There are targeted estate planning tools that can be used to satisfy very specific objectives. One of them is the QDOT, and we will look at this highly effective legal device in this post.
Federal Estate Tax
The acronym “QDOT” stands for a qualified domestic trust. You can use this type of trust to gain estate tax efficiency if you are married to citizen of another country.
This tax is a looming threat to your legacy if you have been very successful from a financial standpoint, because it carries a 40 percent maximum rate. The good news is that there is a rather generous credit or exclusion you can used to transfer a certain amount tax-free.
At the present time, the federal estate tax exclusion is $11.7 million, which is the highest that it has ever been. It came about as a result of a provision that was contained within the Tax Cuts and Jobs Act that was enacted late in 2017.
Prior to its enactment, the exclusion was $5.49 million. This provision is going to expire in 2026, and at that time, the exclusion will go down to the $5.49 million that was in place in 2017.
In fact, this reduction could be implemented sooner if another tax act is passed that addresses the matter. President Biden has expressed his desire to reduce the estate tax exclusion to “traditional levels,” so this is quite possible.
We have a gift tax in the United States as well to stop people from giving gifts to avoid the estate tax. The exclusion is a unified exclusion that encompasses gifts that you give while you are living and the estate will be transferred after you are gone.
Since we have a record high exclusion that is going down in a few years, if you are exposed to federal transfer taxes, you may want to consider lifetime gift giving in the near future.
Now that we have shared the necessary background information, we can start to drill down to the point of this post. There is an unlimited marital estate tax deduction that can be used to transfer any amount of property to your spouse free of taxation.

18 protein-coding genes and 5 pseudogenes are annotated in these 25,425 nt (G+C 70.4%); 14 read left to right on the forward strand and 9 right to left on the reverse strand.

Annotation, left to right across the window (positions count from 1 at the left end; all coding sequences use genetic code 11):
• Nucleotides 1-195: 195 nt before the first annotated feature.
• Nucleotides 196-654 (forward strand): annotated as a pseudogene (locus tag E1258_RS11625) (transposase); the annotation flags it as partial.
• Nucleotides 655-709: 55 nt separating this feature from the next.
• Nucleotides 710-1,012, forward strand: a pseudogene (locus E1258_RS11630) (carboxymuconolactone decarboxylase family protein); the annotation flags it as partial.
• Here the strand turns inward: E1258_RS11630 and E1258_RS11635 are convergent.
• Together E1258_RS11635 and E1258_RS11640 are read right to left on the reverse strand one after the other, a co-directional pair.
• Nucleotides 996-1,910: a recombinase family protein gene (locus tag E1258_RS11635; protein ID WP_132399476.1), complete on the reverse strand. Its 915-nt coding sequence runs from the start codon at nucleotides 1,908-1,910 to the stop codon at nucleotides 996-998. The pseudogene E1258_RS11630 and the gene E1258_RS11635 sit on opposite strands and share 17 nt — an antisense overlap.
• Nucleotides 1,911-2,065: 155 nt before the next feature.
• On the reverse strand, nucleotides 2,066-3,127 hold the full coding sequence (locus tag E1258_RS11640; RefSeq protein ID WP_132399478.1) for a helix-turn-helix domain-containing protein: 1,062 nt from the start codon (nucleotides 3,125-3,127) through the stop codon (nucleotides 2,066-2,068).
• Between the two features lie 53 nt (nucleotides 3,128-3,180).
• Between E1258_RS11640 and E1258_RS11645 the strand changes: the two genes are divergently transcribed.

However, there is one caveat: the unlimited marital deduction is not available to noncitizen spouses.
As a response, you could establish a QDOT if you are married to a citizen of another country.
You would fund the trust and name a trustee to act as the administrator. If the trust is funded with more than $2 million, a minimum of one of the trustees must be a United States bank.
If you predecease your spouse, the trustee would make the QDOT election on the estate tax return and distribute the trust’s earnings to your surviving spouse. These distributions would not be subject to the estate tax, but regular income taxes would be applicable.
The trustee could distribute portions of the principal if this latitude is given in the trust declaration, but the estate tax would be levied on those distributions with one exception.
Your surviving spouse can petition the IRS to grant a hardship exemption to allow for tax-free distributions of portions of the principal.
After the death of your spouse, your children or other successor beneficiaries that you name in the trust declaration would inherit the remainder that is left in the trust.
The estate tax would be levied at that time, but there would be one round of taxation instead of two, and the trust’s earning power would be maximized.
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